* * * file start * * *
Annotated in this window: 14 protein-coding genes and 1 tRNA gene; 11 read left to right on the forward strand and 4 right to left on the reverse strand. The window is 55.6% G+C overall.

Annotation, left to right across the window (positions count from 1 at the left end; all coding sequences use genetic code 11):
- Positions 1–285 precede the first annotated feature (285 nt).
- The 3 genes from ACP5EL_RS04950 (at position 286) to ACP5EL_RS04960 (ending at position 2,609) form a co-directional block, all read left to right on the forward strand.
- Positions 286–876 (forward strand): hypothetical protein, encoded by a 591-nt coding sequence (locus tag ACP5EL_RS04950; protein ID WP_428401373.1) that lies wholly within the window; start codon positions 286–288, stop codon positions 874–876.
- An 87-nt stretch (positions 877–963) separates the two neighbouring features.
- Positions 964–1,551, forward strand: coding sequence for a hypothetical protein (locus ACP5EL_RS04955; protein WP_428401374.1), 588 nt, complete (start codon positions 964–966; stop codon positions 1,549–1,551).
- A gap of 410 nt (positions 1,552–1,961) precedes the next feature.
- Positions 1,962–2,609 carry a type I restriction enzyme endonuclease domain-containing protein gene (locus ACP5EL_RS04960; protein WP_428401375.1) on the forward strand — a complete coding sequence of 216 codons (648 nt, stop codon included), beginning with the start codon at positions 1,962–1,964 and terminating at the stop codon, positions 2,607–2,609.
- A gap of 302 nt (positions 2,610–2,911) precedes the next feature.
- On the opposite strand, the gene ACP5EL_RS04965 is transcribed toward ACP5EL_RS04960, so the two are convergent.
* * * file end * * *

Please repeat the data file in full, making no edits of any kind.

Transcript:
Annotated in this window: 14 protein-coding genes and 1 tRNA gene; 11 read left to right on the forward strand and 4 right to left on the reverse strand. The window is 55.6% G+C overall.

Annotation, left to right across the window (positions count from 1 at the left end; all coding sequences use genetic code 11):
- Positions 1–285 precede the first annotated feature (285 nt).
- The 3 genes from ACP5EL_RS04950 (at position 286) to ACP5EL_RS04960 (ending at position 2,609) form a co-directional block, all read left to right on the forward strand.
- Positions 286–876 (forward strand): hypothetical protein, encoded by a 591-nt coding sequence (locus tag ACP5EL_RS04950; protein ID WP_428401373.1) that lies wholly within the window; start codon positions 286–288, stop codon positions 874–876.
- An 87-nt stretch (positions 877–963) separates the two neighbouring features.
- Positions 964–1,551, forward strand: coding sequence for a hypothetical protein (locus ACP5EL_RS04955; protein WP_428401374.1), 588 nt, complete (start codon positions 964–966; stop codon positions 1,549–1,551).
- A gap of 410 nt (positions 1,552–1,961) precedes the next feature.
- Positions 1,962–2,609 carry a type I restriction enzyme endonuclease domain-containing protein gene (locus ACP5EL_RS04960; protein WP_428401375.1) on the forward strand — a complete coding sequence of 216 codons (648 nt, stop codon included), beginning with the start codon at positions 1,962–1,964 and terminating at the stop codon, positions 2,607–2,609.
- A gap of 302 nt (positions 2,610–2,911) precedes the next feature.
- On the opposite strand, the gene ACP5EL_RS04965 is transcribed toward ACP5EL_RS04960, so the two are convergent.